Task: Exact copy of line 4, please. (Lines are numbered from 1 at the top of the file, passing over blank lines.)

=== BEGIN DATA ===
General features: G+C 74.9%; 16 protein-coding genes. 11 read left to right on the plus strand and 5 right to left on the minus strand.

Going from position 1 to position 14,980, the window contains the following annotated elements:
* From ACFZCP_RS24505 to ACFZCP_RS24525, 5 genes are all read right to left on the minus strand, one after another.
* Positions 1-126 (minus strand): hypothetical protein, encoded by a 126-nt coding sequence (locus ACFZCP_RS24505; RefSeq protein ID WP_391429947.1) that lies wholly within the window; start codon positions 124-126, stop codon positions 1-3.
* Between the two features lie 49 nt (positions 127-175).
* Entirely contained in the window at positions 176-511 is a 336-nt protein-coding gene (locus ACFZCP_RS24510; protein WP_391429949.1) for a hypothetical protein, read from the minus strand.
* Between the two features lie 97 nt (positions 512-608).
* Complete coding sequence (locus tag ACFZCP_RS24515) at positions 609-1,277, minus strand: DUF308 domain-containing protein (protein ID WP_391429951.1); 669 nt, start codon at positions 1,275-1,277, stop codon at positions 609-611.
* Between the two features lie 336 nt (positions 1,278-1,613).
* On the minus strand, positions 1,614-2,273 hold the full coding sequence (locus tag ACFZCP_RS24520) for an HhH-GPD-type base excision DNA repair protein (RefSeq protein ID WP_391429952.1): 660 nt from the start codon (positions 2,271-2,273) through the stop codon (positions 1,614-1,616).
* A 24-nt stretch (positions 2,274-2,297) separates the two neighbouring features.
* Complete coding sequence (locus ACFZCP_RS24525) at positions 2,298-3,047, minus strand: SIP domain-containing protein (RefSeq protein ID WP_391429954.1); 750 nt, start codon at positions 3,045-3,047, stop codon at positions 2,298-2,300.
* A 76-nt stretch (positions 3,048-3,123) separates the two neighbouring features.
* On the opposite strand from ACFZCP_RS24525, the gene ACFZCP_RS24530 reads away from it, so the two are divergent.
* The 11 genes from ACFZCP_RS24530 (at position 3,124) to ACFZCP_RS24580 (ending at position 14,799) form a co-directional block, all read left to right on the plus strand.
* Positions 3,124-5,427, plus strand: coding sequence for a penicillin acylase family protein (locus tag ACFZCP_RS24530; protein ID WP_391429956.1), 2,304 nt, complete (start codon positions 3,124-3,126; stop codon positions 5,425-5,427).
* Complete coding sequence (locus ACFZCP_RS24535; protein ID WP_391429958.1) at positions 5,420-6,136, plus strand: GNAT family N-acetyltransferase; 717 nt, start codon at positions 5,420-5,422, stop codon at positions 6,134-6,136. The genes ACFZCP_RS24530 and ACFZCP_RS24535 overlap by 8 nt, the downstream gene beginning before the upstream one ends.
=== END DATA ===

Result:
* Positions 1-126 (minus strand): hypothetical protein, encoded by a 126-nt coding sequence (locus ACFZCP_RS24505; RefSeq protein ID WP_391429947.1) that lies wholly within the window; start codon positions 124-126, stop codon positions 1-3.